Hewson's View: We're all in this together - some more than others

Photo: Shutterstock
Photo: Shutterstock

Under the Morrison government, all of us are left to live with the "tyranny of the slogan".

With COVID-19, "We are ALL in it together". Sure, we are all caught up in it. But our experiences differ in terms of intensity, timing, geography, and consequence.

We have all had to struggle with the frustration of incomplete and often variable information, mixed messaging, the at times inconsistent application of guidance and rules, compounded by the complexities of our federated political structure.

Nevertheless, it has been to our national credit that we have mostly "pulled together" quickly, while accepting and responding to our individual circumstances and responsibilities. Overall, lifestyles and behaviour have shifted significantly - how we work, how we travel, what we eat, our priorities, businesses and practices, and so on.

In reality, it has been awkward to have to accept that not all industries and practices have been "locked down" or treated differentially - the main exceptions have been agriculture, mining and construction, but the latter has still been supported directly through HomeBuilder, the outcome of heavy political lobbying. Our pollies and bureaucrats haven't led by taking a pay cut.

While the messaging on "social distancing" and travel restrictions has been mostly consistent, its application has been variable. While most have attempted to adhere, there have been some glaring exceptions - footballers travelling interstate, images of the PM having a beer at the football, protests, lines of hundreds at pubs as lockdowns were eased, special dispensations for the likes of airlines, the debacle that is aged care, and so on.

For example, in the last week my wife had to take an internal NSW flight to deal with a family hospital emergency. She wore a mask to the airport, and the airline enforced social distancing in the boarding queue. However, none of the crew wore masks, and although masks were offered once on board, it was made clear they weren't compulsory, so the take up was at most 25 per cent. Passengers were seated six-across on a full flight for an hour. It begs the question why government hasn't required the airlines to insist on masks, especially when the industry has been offered significant financial assistance, and for whom the rules have been "bent", as early on flight crews on international flights could avoid quarantining.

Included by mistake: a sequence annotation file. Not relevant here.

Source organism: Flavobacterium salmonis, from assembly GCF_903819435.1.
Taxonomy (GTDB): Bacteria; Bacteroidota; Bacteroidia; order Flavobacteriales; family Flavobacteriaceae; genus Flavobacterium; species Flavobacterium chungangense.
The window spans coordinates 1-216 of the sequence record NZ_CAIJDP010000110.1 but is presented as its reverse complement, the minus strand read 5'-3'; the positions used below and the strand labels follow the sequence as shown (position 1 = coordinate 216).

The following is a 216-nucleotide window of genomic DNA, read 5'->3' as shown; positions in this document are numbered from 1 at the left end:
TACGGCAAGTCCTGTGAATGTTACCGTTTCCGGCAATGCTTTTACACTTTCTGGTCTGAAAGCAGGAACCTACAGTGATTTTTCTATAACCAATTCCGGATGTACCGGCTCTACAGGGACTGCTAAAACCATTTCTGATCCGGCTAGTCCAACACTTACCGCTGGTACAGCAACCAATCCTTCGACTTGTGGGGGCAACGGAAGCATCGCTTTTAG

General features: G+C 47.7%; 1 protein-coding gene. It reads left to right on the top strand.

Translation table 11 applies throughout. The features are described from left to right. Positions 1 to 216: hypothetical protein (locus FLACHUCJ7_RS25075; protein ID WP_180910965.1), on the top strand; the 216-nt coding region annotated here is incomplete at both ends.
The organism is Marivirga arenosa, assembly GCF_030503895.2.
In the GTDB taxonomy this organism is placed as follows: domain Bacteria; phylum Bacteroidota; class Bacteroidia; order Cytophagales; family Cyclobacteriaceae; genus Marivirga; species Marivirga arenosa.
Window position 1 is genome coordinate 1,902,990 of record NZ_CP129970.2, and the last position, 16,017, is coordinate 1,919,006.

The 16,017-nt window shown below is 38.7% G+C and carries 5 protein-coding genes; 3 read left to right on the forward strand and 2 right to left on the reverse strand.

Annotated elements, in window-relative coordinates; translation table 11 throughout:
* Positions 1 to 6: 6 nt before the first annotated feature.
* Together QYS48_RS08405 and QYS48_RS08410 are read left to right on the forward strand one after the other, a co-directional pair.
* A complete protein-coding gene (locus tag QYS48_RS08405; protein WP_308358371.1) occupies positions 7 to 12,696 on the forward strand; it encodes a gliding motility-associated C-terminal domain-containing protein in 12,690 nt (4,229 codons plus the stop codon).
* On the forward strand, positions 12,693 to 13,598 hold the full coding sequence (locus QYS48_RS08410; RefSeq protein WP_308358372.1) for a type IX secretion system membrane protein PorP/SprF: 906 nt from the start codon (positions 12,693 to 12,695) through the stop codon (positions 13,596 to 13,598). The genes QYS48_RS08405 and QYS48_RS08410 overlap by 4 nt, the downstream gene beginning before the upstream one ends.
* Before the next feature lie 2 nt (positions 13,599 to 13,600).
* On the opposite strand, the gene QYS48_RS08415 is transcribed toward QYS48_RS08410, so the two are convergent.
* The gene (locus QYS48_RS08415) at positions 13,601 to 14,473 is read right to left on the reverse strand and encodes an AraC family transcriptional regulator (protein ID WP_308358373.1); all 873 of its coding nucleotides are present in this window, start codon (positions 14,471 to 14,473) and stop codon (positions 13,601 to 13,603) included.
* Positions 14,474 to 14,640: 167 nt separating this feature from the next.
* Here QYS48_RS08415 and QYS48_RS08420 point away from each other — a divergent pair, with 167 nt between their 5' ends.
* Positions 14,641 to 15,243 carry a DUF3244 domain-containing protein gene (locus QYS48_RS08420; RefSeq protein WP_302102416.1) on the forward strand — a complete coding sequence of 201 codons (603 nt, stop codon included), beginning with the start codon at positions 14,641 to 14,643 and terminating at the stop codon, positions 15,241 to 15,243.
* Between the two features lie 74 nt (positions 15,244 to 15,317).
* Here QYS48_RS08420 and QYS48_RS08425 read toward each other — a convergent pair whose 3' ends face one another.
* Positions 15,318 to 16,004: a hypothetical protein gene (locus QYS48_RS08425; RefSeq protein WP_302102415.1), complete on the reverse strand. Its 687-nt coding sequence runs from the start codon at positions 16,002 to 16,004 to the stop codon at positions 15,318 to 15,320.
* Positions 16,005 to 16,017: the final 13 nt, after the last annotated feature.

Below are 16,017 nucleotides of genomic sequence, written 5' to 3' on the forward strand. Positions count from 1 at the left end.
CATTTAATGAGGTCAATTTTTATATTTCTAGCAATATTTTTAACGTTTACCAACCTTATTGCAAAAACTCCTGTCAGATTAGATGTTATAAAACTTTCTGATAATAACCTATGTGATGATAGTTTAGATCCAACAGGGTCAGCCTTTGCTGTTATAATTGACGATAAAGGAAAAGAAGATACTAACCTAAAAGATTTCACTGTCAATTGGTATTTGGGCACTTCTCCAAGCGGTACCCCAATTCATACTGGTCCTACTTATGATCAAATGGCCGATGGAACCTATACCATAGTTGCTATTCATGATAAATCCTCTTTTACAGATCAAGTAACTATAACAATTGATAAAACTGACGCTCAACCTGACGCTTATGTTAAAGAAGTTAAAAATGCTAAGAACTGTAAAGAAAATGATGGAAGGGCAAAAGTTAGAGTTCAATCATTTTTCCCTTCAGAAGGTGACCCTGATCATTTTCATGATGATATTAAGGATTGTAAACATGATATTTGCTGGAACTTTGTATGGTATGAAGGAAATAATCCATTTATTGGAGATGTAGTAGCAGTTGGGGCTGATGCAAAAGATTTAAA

A five-year-old schoolchild gets it - no hat, no play!

A five-year-old schoolchild gets it - no hat, no play!

Although our governments have made much of taking advice, specifically medical and economic advice, this too has been variable, and its application sometimes has reflected prejudice and privilege.

Recall the early 500-person limit on gatherings to be introduced after the weekend when the PM wanted to attend the footy, and to allow time for a major religious event; note the support packages for effective lobbyists, and the "blind spot" in not supporting the university sector despite its significance as an employer and exporter, as the PM sees them as hot beds of left-wing radicals and protesters, and is offended by the salaries paid to senior university administrators.

While the focus on recovery and in particular jobs is an imperative, it is difficult to accept the continuing prejudice about "the unemployed" by not giving certainty to those on Newstart/JobSeeker beyond the end of the year, when the unemployed could be approaching 2 million, and could remain high for many years.

There are also the conflicts and biases of those advising on recovery strategy, for example pushing gas projects which will be "stranded assets" in a decade, when recovery offers a unique opportunity to accelerate the transition to a low carbon Australia by mid-century, generating jobs and emissions reductions across all sectors. Not to mention the opportunity for a "reset" of our industrial and social policy bases.

While the "butt end" of the virus is its impact on our aged, COVID has revealed many of the failings of the care sector - the result of the drift from government homes to today's mixture of for-profit and not-for-profit businesses, and governments having ignored the recommendations of many reviews.

It is most unedifying to watch this debacle, and emerging waves of the virus, to now be the focus of another "blame game" within our National Cabinet.

Unfortunately, we can't hope to come out of this, and waves to come, until an effective vaccine is developed and deployed.

We all need to redouble our collective efforts and attitudes, and encourage imagination in our governance.

  • John Hewson is a professor at the Crawford School of Public Policy, ANU, and a former Liberal opposition leader.
This story We're all in this together - only when it suits first appeared on The Canberra Times.